An excerpt from our upcoming book Wisdom in Buddhism
Wisdom, a Practical Definition from a Buddhist Perspective
... when we take into consideration everything that we’ve looked at so far, we can begin to synthesize a working, practical definition of wisdom – at least from a Buddhist perspective
First we need to understand the concept of “common
good.” Our definition for the purposes of this book, is that of an end state or condition which benefits all or a significant majority of the community but is attainable only through the collective efforts and/or contributions of the community, and accrues to all members of the community, balanced against the rights of the individual.
In Canada, we might refer to the universal health care system we enjoy as a “common good,” in so far as its benefits accrue to all citizens of Canada and can only be attained and sustained when all members of the citizenry contribute to its upkeep/funding.
Another Canadian example might be Employment Insurance benefits or even the
Canadian Pension Plan, both of which benefit any qualifying Canadian citizen, but can only be funded and sustained when all Canadian citizens contribute.
Positive Values Reference
Secondly, we need to avoid thinking, speaking and acting in absolutes. Going to one extreme or another is not a balanced, middle way of looking at the world and is almost a sure way of excluding at least half the people from any common good that we have imagined.
We need to use our intelligence, common sense, experience and knowledge to examine questions, referencing some list of shared, positive ethical values in order to achieve our common good. In the next chapter and beyond, we will look at and examine such a list of Buddhist inspired values.
We need to consider our personal interests, the interests of those around us, short term and long term goals while adapting to existing and where possible shifting, future conditions. We need to consider aspirations for ourselves, our aspirations with interpersonal relationships and even the relationship we enjoy with our community, for any common good cannot operate outside the community which it serves.
Wisdom does not necessarily require high intellect or specialized knowledge, although some intelligence is required to assimilate and assess complex data and specialized knowledge is an asset for decisions around such matters as economic policy.
I make no claim to being particularly smart. I honour myself, imagining that my IQ hovers around “normal.” I don’t know much about the specific workings of artificial intelligence (AI) but I think society needs to be very careful about how to adopt its use in the workplace and I’d be prepared to give any reader a solid ten reasons why I think that’s so. Alternatively, I could give a good ten reasons why AI integration with humanity is almost a certain lock and will bring tremendous benefits to many, while profoundly disadvantaging others. Depending upon how it's handled, locally, regionally, nationally and globally, a lot of people would be relieved of dreary jobs.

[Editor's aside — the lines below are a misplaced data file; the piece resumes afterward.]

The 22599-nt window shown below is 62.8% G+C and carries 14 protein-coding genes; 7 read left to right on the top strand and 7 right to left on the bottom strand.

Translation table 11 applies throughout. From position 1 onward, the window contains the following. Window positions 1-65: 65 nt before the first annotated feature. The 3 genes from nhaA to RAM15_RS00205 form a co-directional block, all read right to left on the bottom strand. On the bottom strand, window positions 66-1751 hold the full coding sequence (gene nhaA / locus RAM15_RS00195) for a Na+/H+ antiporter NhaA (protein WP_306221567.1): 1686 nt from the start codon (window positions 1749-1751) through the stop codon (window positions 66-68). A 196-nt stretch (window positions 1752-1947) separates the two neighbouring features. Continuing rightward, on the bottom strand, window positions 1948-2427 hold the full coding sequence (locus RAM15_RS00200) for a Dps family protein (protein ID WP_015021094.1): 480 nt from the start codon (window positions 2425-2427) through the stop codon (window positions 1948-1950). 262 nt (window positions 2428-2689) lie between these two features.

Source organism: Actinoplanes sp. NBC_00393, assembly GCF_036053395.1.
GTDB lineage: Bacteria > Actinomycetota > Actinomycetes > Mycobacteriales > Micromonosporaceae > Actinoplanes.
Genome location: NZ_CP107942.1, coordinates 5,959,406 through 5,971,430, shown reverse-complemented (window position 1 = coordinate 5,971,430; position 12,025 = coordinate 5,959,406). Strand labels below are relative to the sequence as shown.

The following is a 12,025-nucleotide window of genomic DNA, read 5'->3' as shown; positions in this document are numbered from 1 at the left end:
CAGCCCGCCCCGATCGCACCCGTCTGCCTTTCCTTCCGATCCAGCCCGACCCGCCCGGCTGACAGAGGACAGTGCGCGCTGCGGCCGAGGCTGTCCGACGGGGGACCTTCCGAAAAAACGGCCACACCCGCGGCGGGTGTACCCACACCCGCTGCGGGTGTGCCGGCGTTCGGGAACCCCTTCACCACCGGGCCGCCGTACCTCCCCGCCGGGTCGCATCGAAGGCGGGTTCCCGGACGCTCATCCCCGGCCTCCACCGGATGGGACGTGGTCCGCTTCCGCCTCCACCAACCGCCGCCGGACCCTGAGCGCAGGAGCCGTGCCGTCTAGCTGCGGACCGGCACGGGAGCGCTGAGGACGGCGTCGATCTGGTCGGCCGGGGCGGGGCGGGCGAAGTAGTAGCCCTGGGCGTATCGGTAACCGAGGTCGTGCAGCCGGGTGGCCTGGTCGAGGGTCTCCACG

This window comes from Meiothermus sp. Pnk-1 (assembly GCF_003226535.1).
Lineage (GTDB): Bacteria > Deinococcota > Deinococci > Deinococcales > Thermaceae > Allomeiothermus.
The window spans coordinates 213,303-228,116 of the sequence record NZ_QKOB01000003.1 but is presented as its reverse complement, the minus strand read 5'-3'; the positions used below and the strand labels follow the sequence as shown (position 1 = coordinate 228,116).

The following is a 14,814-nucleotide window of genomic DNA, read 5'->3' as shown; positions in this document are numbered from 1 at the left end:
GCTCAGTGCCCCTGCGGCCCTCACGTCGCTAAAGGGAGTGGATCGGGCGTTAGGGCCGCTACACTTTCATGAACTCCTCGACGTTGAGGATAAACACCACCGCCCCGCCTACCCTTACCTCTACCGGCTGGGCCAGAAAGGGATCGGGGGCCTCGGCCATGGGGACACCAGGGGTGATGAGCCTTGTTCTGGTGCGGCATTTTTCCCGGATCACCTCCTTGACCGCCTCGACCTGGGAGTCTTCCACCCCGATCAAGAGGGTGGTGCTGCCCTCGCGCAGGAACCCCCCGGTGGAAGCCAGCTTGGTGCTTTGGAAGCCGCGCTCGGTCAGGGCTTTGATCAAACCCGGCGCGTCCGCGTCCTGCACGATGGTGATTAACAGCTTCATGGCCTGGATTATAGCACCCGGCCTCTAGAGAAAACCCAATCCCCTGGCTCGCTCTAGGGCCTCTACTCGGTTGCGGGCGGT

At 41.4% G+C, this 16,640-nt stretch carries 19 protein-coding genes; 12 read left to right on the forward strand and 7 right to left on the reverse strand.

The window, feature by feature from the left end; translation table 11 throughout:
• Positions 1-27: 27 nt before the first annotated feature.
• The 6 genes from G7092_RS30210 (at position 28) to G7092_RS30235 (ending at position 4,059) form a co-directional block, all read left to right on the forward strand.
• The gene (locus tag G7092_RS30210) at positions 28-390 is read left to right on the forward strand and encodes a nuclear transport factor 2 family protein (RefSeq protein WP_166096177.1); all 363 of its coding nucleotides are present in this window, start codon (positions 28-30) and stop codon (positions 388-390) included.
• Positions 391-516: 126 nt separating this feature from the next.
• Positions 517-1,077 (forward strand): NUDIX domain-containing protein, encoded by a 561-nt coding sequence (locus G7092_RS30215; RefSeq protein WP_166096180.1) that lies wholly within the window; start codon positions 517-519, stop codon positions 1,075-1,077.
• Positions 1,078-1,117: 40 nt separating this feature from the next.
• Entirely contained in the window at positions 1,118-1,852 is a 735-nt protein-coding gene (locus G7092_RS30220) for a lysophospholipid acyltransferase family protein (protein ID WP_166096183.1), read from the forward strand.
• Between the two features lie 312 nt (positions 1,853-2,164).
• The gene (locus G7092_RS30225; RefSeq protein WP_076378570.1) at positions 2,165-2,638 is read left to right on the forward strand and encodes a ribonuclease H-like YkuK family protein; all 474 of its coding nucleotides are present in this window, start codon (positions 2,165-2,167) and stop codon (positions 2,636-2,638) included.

Completely understanding both sides of an argument - even to the point of being able to take up and argue the opponents view is an important element of understanding and a plank in the platform upon which wisdom can arise.
Our contemporary society - at least in the west - seems to put a lot of stock in measuring and assessing ‘intellect,’ it’s forms, variations and application. Yet, when we look at the major failures of citizens as individuals or citizens as leaders, it’s never about their intelligence. It’s almost always about wisdom, or, more to the point, failure to apply wisdom, or even recognize it if it were to hit them in the face.
Looking back on failed American leaders through my own lens, I see Bush, Clinton, Nixon and now Trump. They appear or appeared foolish, out of touch with reality, overly confident, egocentric, false, overly optimistic about their abilities, in denial, deflecting, deceitful and ethically disengaged when it comes to reasoning and their ability to make decisions and conduct their personal or office affairs. I don’t necessarily see them as failed individuals (although Trump is really trying my patience), but as failed leaders. They failed, or are failing, not due to lack of intellect but due to lack of wisdom.
We need to recognize that not every criteria that we take into account needs to be weighted evenly. In fact, it would be unwise to weight everything equally. When it comes to the common good, we need to consider the rights of the individual, but we do not need to weight both the common good and the individuals rights equally. For example, the right of the individual to listen to their own preferred music after 11pm might not have the same weight as the common good of, ‘reasonable right to peace and quiet’ for the community in which the individual resides.
Another example of unbalanced weighting might include the common good that citizens have clean air to breath against the rights of the coal-burning electricity plant to pollute said air with carbon dioxide, soot, sulphur or dioxin. In this case we also need to include the common good provided by the electricity plant producing power that the clean air breathing citizens are using to light and power their homes.
It’s all about finding the common good and convincing others that getting there is a good idea, not only for us, but also for them and most others. Relative weighting of the criteria can be determined by their potential to bring a positive result to the articulated common good.
When we talk about common good, we need to remember that a common good for one community may not be a common good for another. Referencing J.R.R. Tolkein’s, Lord of the Rings, we would quickly recognize a common good for Middle Earth, the hobbits, dwarves, humans and elves would be far different than a common good devised by Sauron for his evil minions and the dark land of Mordor.